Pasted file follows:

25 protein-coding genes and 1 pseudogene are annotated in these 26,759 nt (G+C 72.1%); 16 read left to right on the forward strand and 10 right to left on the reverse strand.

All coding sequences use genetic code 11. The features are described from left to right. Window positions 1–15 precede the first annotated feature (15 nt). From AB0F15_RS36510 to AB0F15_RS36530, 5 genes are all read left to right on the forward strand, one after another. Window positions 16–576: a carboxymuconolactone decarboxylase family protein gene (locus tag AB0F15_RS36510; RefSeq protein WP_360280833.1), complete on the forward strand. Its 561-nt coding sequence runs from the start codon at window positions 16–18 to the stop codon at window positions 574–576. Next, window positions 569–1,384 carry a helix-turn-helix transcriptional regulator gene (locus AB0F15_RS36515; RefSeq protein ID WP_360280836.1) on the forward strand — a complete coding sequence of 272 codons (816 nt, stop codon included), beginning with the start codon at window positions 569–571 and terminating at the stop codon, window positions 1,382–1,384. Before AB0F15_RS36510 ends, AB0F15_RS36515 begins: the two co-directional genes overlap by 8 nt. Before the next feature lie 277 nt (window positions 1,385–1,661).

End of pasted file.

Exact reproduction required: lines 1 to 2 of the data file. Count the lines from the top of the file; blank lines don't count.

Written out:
25 protein-coding genes and 1 pseudogene are annotated in these 26,759 nt (G+C 72.1%); 16 read left to right on the forward strand and 10 right to left on the reverse strand.

All coding sequences use genetic code 11. The features are described from left to right. Window positions 1–15 precede the first annotated feature (15 nt). From AB0F15_RS36510 to AB0F15_RS36530, 5 genes are all read left to right on the forward strand, one after another. Window positions 16–576: a carboxymuconolactone decarboxylase family protein gene (locus tag AB0F15_RS36510; RefSeq protein WP_360280833.1), complete on the forward strand. Its 561-nt coding sequence runs from the start codon at window positions 16–18 to the stop codon at window positions 574–576. Next, window positions 569–1,384 carry a helix-turn-helix transcriptional regulator gene (locus AB0F15_RS36515; RefSeq protein ID WP_360280836.1) on the forward strand — a complete coding sequence of 272 codons (816 nt, stop codon included), beginning with the start codon at window positions 569–571 and terminating at the stop codon, window positions 1,382–1,384. Before AB0F15_RS36510 ends, AB0F15_RS36515 begins: the two co-directional genes overlap by 8 nt. Before the next feature lie 277 nt (window positions 1,385–1,661).